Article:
Why Chesapeake Energy Corporation, Cliffs Natural Resources Inc., and NetApp, Inc. Are Today’s 3 Worst Stocks

From oil and gas to coal and iron ore, energy companies had a tough time on Wall Street Friday, as did one tech stock.

May 16, 2014 at 7:34PM

Stocks finished the week on a higher note Friday, as surprisingly strong real estate numbers brought out the bulls today. April housing starts soared, rallying more than 13% from March levels as developers got busy as the cold weather abated. Regardless of how busy developers were getting, investors in Chesapeake Energy Corporation (NYSE:CHK), Cliffs Natural Resources (NYSE:CLF), and NetApp (NASDAQ:NTAP) still headed for the exits. The three stocks ended as the worst performers in the entire S&P 500 Index (SNPINDEX:^GSPC) on Friday. The S&P, for its part, added seven points, or 0.4%, to end at 1,877 today.

Shares of Chesapeake Energy shed 4.7% in trading as the company announced a flurry of strategic sales and spinoffs intended to reduce its leverage and shore up its balance sheets. The company should raise more than $4 billion in 2014 from the moves, which will reduce debt by $3 billion. As a result of these divestments, the oil and natural gas company expects to see production hit by 2% this year, while also expecting its growth rate in 2015 to slow markedly.


Cliffs Natural Resources' mining operations. Source: Company website.

Coal and iron ore miner Cliffs Natural Resources lost 3.3% today, as the stock took a hit from an analyst downgrade. Wall Street research firm Macquarie downgraded shares from a neutral to an underperform rating, just days after Cliffs Natural reported its first-quarter results. The company's coal business is hemorrhaging money, extracting coal for an average of $119.41 a ton, only to sell it for $88.61 a ton to its customers. As any kid with a lemonade stand can tell you, this is a broken business model.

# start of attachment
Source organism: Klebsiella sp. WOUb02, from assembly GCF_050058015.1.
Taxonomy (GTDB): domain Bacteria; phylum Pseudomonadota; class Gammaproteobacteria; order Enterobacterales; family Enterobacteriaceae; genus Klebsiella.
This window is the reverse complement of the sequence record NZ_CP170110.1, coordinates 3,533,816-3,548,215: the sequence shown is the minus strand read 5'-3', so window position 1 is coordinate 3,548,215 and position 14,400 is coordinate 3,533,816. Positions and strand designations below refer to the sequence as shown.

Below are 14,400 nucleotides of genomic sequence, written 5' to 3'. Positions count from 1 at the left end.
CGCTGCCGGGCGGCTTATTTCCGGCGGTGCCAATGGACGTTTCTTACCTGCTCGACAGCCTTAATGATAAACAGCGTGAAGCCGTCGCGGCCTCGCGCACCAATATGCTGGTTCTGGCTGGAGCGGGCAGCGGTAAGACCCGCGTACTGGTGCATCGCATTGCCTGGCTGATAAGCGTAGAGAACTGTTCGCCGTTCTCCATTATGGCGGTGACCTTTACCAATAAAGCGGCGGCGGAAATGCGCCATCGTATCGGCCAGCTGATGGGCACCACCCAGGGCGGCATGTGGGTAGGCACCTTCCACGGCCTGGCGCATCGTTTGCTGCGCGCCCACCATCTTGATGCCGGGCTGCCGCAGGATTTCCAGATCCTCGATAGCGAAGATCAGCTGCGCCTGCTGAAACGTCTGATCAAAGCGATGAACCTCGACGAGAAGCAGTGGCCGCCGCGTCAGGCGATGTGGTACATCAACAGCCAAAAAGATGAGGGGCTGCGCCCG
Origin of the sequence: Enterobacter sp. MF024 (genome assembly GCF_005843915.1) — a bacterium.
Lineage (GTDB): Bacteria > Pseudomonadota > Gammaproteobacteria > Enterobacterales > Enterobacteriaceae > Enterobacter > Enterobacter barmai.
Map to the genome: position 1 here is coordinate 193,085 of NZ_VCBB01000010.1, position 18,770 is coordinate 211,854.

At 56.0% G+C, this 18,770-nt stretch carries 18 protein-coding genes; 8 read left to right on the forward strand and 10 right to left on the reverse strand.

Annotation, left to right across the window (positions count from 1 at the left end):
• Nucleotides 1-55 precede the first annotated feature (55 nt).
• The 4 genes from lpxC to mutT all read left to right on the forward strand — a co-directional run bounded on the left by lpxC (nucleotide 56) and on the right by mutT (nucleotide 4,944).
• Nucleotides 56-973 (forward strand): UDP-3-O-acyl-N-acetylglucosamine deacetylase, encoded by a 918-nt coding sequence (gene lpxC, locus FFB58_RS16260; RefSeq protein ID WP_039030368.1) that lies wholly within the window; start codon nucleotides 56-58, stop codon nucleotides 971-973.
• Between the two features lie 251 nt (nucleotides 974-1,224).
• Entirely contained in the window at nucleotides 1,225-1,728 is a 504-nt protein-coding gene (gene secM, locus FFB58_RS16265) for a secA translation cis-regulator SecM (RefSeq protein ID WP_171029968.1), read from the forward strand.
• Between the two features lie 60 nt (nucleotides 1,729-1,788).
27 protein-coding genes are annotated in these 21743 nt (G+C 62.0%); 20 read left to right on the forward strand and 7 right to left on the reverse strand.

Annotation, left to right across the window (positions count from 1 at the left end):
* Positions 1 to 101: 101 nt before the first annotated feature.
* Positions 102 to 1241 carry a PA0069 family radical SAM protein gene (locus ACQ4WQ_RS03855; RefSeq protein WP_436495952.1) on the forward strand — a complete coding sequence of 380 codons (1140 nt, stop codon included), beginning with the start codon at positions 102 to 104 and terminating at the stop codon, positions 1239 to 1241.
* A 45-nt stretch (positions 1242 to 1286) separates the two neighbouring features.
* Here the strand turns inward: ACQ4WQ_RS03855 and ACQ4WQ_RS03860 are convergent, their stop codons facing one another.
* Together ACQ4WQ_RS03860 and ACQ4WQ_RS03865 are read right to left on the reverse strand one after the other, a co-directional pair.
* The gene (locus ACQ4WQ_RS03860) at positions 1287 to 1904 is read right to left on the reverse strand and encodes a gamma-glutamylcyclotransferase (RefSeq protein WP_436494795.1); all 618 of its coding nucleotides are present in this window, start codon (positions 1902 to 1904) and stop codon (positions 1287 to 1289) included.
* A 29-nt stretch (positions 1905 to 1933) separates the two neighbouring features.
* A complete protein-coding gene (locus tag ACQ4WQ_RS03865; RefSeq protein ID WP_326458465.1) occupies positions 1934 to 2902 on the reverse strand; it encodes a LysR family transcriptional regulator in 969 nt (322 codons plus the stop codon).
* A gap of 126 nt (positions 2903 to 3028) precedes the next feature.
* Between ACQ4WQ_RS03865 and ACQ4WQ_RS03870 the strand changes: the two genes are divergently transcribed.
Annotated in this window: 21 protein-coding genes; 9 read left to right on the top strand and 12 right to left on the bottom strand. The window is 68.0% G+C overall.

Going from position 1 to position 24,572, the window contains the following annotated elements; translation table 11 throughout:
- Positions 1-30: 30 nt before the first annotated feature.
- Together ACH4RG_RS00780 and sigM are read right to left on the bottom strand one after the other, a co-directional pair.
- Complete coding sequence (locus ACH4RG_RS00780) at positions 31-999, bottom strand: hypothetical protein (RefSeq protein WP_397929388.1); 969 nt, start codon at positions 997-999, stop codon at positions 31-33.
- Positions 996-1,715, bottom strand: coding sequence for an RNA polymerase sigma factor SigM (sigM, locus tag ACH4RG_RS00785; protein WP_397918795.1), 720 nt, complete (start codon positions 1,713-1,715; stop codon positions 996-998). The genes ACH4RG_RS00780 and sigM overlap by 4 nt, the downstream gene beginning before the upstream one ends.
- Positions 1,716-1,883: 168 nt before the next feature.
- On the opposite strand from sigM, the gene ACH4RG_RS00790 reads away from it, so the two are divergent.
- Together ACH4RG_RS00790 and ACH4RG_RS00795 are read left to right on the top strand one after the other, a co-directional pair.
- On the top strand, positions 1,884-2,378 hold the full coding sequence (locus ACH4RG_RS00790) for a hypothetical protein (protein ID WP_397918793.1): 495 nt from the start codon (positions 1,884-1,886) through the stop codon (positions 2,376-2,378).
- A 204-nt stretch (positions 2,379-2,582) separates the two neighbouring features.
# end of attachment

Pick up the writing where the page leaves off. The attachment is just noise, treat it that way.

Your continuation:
Downbeat analysts were also the bane of NetApp's existence today, as the stock tumbled 2.8%. The data storage and solutions company has seen its stock price target lowered at two consecutive Wall Street firms: Wednesday, Piper Jaffray cut its target from $52 to $40 a share; yesterday, Wunderlich trimmed its target price from $44 a share to $34 a share. Each analyst seems to think growth is stagnating at the company, an opinion shared by a Raymond James analyst on Monday, who downgraded the stock on its falling market share.

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John Divine has no position in any stocks mentioned. You can follow him on Twitter @divinebizkid and on Motley Fool CAPS @TMFDivine.

The Motley Fool has no position in any of the stocks mentioned. Try any of our Foolish newsletter services free for 30 days. We Fools may not all hold the same opinions, but we all believe that considering a diverse range of insights makes us better investors. The Motley Fool has a disclosure policy.

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